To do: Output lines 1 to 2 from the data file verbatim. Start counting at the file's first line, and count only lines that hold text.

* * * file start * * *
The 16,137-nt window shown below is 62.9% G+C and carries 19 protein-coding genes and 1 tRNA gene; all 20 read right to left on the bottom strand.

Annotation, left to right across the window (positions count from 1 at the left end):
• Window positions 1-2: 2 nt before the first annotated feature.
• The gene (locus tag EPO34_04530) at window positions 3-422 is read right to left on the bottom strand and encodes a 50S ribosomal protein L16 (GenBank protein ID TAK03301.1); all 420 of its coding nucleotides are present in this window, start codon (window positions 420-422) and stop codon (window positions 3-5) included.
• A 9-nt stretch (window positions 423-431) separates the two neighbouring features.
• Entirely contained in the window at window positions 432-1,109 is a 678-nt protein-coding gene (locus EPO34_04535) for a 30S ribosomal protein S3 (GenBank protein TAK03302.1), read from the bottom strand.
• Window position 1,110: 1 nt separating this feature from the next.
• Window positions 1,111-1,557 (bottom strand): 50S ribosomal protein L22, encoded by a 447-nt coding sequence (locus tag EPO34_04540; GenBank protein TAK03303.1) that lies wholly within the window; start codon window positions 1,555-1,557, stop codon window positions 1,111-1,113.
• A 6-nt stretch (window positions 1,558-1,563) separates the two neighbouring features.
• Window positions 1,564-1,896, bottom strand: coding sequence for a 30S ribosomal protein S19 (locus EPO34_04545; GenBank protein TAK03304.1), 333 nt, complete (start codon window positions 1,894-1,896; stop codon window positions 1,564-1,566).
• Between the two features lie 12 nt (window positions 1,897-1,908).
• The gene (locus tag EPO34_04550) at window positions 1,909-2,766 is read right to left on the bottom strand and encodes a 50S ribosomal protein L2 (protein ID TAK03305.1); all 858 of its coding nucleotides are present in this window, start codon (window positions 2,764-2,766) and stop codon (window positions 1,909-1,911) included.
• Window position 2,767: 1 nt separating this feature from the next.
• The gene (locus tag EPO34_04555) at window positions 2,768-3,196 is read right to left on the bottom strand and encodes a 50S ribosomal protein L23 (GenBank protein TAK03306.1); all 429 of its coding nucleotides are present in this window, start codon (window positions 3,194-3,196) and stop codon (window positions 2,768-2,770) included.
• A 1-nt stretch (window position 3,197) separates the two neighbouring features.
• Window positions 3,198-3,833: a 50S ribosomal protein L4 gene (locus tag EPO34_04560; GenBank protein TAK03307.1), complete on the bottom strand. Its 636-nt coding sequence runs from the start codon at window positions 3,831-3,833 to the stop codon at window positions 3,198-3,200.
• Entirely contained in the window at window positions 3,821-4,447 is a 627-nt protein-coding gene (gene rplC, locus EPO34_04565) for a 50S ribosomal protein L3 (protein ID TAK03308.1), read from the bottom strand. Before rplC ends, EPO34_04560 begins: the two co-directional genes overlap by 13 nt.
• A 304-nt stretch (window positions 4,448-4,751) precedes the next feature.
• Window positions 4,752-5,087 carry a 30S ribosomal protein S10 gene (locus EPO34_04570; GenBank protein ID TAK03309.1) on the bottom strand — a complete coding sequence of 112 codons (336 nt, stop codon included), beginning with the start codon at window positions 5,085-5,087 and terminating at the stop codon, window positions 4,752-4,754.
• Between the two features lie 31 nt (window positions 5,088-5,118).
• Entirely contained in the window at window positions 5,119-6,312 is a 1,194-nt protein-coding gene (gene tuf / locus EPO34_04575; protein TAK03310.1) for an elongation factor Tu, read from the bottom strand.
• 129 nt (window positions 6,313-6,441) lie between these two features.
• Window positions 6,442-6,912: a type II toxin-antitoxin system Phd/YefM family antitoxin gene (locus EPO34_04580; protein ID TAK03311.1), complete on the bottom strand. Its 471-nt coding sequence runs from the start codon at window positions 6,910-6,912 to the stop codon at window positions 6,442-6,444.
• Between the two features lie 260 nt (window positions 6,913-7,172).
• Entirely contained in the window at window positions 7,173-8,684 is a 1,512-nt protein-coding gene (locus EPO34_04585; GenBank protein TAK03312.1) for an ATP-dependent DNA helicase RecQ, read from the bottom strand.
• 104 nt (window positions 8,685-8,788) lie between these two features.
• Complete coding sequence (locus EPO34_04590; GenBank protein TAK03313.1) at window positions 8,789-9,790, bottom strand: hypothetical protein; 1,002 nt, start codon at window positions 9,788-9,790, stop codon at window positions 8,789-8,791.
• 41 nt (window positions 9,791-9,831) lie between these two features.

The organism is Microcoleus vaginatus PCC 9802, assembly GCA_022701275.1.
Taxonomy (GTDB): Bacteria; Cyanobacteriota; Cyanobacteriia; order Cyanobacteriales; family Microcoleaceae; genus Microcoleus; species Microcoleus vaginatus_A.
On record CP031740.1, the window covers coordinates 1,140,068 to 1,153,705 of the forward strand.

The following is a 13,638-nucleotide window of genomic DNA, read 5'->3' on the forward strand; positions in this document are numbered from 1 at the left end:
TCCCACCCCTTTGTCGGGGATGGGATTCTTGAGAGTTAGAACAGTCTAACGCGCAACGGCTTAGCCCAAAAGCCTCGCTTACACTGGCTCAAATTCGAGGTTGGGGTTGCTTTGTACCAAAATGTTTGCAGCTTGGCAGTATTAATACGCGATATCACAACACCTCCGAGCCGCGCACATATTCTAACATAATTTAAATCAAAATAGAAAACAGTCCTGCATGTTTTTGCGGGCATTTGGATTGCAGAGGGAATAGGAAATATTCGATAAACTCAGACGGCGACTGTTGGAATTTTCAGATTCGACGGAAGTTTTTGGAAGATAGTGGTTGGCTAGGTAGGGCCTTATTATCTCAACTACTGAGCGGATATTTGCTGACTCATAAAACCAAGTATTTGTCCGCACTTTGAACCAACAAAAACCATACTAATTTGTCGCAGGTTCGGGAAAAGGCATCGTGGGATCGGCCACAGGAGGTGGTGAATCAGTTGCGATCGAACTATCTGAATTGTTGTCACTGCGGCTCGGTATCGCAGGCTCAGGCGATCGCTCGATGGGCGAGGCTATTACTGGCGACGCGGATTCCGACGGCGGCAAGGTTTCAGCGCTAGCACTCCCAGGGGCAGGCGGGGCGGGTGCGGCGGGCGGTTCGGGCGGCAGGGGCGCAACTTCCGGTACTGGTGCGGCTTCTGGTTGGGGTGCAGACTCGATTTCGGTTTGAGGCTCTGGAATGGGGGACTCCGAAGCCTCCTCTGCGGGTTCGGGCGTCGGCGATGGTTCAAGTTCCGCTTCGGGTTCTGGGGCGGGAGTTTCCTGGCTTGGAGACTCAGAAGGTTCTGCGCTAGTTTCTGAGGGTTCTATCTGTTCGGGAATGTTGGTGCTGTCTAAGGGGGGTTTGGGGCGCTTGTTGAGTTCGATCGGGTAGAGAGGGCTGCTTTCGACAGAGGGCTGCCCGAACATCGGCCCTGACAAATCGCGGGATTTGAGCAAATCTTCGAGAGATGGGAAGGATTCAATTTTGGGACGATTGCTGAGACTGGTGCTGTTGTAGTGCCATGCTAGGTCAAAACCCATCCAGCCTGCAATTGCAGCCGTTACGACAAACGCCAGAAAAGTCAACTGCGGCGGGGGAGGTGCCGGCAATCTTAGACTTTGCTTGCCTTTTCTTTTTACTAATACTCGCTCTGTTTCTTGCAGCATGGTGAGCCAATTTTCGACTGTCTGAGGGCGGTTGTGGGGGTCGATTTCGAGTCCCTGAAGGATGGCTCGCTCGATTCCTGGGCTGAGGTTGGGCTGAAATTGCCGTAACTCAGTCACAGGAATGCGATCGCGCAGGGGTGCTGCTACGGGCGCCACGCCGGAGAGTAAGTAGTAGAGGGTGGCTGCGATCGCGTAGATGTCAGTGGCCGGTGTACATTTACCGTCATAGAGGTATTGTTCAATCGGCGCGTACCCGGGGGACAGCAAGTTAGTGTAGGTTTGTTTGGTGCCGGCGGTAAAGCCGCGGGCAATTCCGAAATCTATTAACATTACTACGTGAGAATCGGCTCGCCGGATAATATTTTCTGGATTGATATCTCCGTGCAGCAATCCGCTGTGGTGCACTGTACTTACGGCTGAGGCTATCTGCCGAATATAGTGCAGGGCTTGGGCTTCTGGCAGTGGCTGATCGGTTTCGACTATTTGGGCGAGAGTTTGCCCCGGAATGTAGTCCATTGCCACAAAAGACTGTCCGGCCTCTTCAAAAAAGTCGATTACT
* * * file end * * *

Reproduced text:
The 16,137-nt window shown below is 62.9% G+C and carries 19 protein-coding genes and 1 tRNA gene; all 20 read right to left on the bottom strand.

Annotation, left to right across the window (positions count from 1 at the left end):